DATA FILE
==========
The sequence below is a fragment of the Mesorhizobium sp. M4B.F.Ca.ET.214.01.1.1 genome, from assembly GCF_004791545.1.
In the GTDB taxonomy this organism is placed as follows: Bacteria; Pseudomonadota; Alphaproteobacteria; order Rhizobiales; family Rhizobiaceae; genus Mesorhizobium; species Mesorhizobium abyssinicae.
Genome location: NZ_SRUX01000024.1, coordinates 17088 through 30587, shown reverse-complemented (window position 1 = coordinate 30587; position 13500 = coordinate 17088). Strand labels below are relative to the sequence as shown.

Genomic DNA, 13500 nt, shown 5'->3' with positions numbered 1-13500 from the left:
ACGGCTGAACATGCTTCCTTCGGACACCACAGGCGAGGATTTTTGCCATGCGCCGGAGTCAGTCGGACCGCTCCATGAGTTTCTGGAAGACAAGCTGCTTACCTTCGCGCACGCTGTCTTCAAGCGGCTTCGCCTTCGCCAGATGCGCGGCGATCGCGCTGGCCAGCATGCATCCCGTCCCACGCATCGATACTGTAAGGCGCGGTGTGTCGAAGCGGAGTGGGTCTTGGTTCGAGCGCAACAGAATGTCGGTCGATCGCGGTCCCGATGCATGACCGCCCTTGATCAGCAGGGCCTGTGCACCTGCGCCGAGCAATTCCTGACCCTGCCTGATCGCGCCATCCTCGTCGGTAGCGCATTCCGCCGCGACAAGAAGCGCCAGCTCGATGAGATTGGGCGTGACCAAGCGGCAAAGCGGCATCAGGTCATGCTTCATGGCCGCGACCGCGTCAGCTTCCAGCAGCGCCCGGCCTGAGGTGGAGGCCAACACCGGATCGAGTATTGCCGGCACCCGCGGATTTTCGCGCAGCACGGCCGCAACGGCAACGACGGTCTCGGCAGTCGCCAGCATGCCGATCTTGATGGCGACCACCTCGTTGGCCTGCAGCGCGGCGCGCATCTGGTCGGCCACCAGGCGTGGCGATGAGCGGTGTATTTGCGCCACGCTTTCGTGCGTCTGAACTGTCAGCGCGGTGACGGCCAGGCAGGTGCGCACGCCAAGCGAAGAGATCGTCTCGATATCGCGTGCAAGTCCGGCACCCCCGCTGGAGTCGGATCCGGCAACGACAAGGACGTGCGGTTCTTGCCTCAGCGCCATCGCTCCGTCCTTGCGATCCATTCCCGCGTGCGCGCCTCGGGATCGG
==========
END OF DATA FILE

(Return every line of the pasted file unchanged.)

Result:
The sequence below is a fragment of the Mesorhizobium sp. M4B.F.Ca.ET.214.01.1.1 genome, from assembly GCF_004791545.1.
In the GTDB taxonomy this organism is placed as follows: Bacteria; Pseudomonadota; Alphaproteobacteria; order Rhizobiales; family Rhizobiaceae; genus Mesorhizobium; species Mesorhizobium abyssinicae.
Genome location: NZ_SRUX01000024.1, coordinates 17088 through 30587, shown reverse-complemented (window position 1 = coordinate 30587; position 13500 = coordinate 17088). Strand labels below are relative to the sequence as shown.

Genomic DNA, 13500 nt, shown 5'->3' with positions numbered 1-13500 from the left:
ACGGCTGAACATGCTTCCTTCGGACACCACAGGCGAGGATTTTTGCCATGCGCCGGAGTCAGTCGGACCGCTCCATGAGTTTCTGGAAGACAAGCTGCTTACCTTCGCGCACGCTGTCTTCAAGCGGCTTCGCCTTCGCCAGATGCGCGGCGATCGCGCTGGCCAGCATGCATCCCGTCCCACGCATCGATACTGTAAGGCGCGGTGTGTCGAAGCGGAGTGGGTCTTGGTTCGAGCGCAACAGAATGTCGGTCGATCGCGGTCCCGATGCATGACCGCCCTTGATCAGCAGGGCCTGTGCACCTGCGCCGAGCAATTCCTGACCCTGCCTGATCGCGCCATCCTCGTCGGTAGCGCATTCCGCCGCGACAAGAAGCGCCAGCTCGATGAGATTGGGCGTGACCAAGCGGCAAAGCGGCATCAGGTCATGCTTCATGGCCGCGACCGCGTCAGCTTCCAGCAGCGCCCGGCCTGAGGTGGAGGCCAACACCGGATCGAGTATTGCCGGCACCCGCGGATTTTCGCGCAGCACGGCCGCAACGGCAACGACGGTCTCGGCAGTCGCCAGCATGCCGATCTTGATGGCGACCACCTCGTTGGCCTGCAGCGCGGCGCGCATCTGGTCGGCCACCAGGCGTGGCGATGAGCGGTGTATTTGCGCCACGCTTTCGTGCGTCTGAACTGTCAGCGCGGTGACGGCCAGGCAGGTGCGCACGCCAAGCGAAGAGATCGTCTCGATATCGCGTGCAAGTCCGGCACCCCCGCTGGAGTCGGATCCGGCAACGACAAGGACGTGCGGTTCTTGCCTCAGCGCCATCGCTCCGTCCTTGCGATCCATTCCCGCGTGCGCGCCTCGGGATCGG